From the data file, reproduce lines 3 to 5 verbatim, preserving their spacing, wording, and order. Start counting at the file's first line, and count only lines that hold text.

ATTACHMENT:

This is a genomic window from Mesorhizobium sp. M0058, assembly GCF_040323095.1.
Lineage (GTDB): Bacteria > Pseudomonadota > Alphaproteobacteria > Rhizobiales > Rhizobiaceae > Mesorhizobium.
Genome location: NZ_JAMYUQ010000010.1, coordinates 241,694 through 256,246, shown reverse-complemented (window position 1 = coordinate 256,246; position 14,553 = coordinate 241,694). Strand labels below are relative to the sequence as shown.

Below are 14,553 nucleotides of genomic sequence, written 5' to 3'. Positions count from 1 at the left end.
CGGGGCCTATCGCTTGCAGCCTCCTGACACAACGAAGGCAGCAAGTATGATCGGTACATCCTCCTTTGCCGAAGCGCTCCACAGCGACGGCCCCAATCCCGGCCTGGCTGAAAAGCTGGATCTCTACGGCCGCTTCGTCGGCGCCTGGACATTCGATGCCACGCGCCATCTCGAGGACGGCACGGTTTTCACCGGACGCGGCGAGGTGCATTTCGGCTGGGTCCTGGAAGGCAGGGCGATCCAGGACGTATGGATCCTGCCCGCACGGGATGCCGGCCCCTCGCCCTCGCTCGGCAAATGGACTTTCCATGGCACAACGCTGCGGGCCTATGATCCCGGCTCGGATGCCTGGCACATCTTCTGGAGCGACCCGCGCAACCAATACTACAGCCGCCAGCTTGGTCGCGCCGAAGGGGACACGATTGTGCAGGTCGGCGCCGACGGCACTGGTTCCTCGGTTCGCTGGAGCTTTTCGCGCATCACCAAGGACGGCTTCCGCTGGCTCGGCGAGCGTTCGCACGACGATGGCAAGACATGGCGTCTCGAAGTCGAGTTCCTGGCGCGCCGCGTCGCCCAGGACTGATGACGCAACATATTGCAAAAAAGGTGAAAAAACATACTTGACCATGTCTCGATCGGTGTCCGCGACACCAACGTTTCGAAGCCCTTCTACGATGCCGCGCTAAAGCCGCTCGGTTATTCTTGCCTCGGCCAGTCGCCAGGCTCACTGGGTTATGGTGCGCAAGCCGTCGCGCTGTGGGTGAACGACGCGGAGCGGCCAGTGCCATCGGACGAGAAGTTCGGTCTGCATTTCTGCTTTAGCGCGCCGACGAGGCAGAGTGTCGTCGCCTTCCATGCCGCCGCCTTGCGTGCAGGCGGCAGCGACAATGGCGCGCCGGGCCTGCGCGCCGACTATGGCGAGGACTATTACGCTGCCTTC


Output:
Genome location: NZ_JAMYUQ010000010.1, coordinates 241,694 through 256,246, shown reverse-complemented (window position 1 = coordinate 256,246; position 14,553 = coordinate 241,694). Strand labels below are relative to the sequence as shown.

Below are 14,553 nucleotides of genomic sequence, written 5' to 3'. Positions count from 1 at the left end.
CGGGGCCTATCGCTTGCAGCCTCCTGACACAACGAAGGCAGCAAGTATGATCGGTACATCCTCCTTTGCCGAAGCGCTCCACAGCGACGGCCCCAATCCCGGCCTGGCTGAAAAGCTGGATCTCTACGGCCGCTTCGTCGGCGCCTGGACATTCGATGCCACGCGCCATCTCGAGGACGGCACGGTTTTCACCGGACGCGGCGAGGTGCATTTCGGCTGGGTCCTGGAAGGCAGGGCGATCCAGGACGTATGGATCCTGCCCGCACGGGATGCCGGCCCCTCGCCCTCGCTCGGCAAATGGACTTTCCATGGCACAACGCTGCGGGCCTATGATCCCGGCTCGGATGCCTGGCACATCTTCTGGAGCGACCCGCGCAACCAATACTACAGCCGCCAGCTTGGTCGCGCCGAAGGGGACACGATTGTGCAGGTCGGCGCCGACGGCACTGGTTCCTCGGTTCGCTGGAGCTTTTCGCGCATCACCAAGGACGGCTTCCGCTGGCTCGGCGAGCGTTCGCACGACGATGGCAAGACATGGCGTCTCGAAGTCGAGTTCCTGGCGCGCCGCGTCGCCCAGGACTGATGACGCAACATATTGCAAAAAAGGTGAAAAAACATACTTGACCATGTCTCGATCGGTGTCCGCGACACCAACGTTTCGAAGCCCTTCTACGATGCCGCGCTAAAGCCGCTCGGTTATTCTTGCCTCGGCCAGTCGCCAGGCTCACTGGGTTATGGTGCGCAAGCCGTCGCGCTGTGGGTGAACGACGCGGAGCGGCCAGTGCCATCGGACGAGAAGTTCGGTCTGCATTTCTGCTTTAGCGCGCCGACGAGGCAGAGTGTCGTCGCCTTCCATGCCGCCGCCTTGCGTGCAGGCGGCAGCGACAATGGCGCGCCGGGCCTGCGCGCCGACTATGGCGAGGACTATTACGCTGCCTTC